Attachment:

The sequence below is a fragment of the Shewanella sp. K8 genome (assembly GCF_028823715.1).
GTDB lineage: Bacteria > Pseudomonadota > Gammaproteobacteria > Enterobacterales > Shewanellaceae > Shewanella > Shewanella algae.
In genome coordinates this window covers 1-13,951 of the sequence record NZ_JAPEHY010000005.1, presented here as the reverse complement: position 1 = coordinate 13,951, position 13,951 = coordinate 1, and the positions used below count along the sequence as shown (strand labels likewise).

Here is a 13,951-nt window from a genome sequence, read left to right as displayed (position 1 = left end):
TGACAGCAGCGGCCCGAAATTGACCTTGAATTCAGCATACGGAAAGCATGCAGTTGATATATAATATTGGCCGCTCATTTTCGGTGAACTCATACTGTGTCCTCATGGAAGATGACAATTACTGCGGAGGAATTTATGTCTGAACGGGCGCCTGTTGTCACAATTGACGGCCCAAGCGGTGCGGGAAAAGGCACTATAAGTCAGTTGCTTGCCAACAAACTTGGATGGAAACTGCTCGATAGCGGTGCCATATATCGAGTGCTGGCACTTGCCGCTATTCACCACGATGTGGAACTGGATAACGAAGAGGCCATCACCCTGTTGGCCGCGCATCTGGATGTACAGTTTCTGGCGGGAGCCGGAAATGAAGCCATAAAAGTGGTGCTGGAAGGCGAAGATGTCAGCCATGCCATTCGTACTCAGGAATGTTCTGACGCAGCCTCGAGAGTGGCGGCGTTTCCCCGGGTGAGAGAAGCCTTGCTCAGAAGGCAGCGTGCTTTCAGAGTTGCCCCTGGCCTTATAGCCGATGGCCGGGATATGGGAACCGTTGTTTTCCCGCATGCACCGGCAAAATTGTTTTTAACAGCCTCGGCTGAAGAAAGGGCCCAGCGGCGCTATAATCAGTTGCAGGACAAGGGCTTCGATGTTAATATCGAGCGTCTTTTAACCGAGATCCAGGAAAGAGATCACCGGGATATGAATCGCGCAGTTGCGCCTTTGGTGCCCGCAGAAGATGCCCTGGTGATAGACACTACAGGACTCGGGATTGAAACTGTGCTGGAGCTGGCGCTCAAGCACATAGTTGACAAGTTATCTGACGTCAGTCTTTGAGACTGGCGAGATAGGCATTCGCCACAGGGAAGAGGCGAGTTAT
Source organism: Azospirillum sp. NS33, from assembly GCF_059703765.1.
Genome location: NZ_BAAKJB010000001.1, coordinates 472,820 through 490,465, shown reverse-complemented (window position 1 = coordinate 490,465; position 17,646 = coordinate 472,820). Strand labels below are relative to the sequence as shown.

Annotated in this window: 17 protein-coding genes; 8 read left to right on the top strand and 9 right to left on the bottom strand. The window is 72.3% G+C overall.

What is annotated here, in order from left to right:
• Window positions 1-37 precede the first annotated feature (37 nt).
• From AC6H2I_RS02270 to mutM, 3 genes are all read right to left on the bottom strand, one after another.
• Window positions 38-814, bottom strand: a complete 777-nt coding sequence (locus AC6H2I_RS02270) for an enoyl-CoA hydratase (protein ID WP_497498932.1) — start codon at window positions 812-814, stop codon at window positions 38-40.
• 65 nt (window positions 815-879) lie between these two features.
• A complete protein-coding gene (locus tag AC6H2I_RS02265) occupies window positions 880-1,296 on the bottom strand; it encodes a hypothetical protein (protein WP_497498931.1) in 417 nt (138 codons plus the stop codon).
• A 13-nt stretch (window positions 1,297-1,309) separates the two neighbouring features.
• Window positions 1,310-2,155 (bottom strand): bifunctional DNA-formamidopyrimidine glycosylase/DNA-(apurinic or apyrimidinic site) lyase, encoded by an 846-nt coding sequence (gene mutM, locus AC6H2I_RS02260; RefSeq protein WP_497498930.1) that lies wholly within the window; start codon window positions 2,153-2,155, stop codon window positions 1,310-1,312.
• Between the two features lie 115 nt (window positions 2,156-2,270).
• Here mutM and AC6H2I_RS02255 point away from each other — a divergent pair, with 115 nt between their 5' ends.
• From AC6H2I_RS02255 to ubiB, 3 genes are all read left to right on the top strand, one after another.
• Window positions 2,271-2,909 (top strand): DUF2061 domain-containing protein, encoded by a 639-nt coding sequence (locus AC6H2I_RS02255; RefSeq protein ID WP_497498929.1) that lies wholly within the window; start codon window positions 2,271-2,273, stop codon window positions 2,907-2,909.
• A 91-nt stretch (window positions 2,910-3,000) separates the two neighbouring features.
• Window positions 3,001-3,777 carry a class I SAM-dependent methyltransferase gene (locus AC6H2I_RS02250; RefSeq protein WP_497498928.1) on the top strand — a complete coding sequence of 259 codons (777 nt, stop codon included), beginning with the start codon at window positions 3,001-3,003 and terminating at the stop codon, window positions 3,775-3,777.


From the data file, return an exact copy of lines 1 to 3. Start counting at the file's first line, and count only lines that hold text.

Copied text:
The sequence below is a fragment of the Shewanella sp. K8 genome (assembly GCF_028823715.1).
GTDB lineage: Bacteria > Pseudomonadota > Gammaproteobacteria > Enterobacterales > Shewanellaceae > Shewanella > Shewanella algae.
In genome coordinates this window covers 1-13,951 of the sequence record NZ_JAPEHY010000005.1, presented here as the reverse complement: position 1 = coordinate 13,951, position 13,951 = coordinate 1, and the positions used below count along the sequence as shown (strand labels likewise).